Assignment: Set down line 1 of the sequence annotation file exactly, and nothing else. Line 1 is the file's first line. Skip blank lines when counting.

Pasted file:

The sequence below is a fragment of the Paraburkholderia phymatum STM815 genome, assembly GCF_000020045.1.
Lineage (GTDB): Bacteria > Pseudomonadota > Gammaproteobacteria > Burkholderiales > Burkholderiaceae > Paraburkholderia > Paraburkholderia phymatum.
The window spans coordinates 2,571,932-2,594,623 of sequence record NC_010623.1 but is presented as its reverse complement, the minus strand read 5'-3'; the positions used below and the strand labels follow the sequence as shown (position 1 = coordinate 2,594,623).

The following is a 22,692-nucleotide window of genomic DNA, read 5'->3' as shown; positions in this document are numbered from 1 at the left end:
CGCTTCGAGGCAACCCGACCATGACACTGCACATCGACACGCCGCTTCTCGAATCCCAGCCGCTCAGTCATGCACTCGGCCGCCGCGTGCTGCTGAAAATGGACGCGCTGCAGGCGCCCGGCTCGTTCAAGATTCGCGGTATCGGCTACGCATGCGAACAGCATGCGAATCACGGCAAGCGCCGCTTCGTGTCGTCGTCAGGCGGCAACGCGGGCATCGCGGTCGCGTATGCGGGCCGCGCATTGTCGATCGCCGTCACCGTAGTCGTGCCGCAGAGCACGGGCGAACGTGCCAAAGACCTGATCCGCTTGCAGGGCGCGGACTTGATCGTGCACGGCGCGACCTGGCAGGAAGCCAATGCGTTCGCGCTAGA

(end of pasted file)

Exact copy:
The sequence below is a fragment of the Paraburkholderia phymatum STM815 genome, assembly GCF_000020045.1.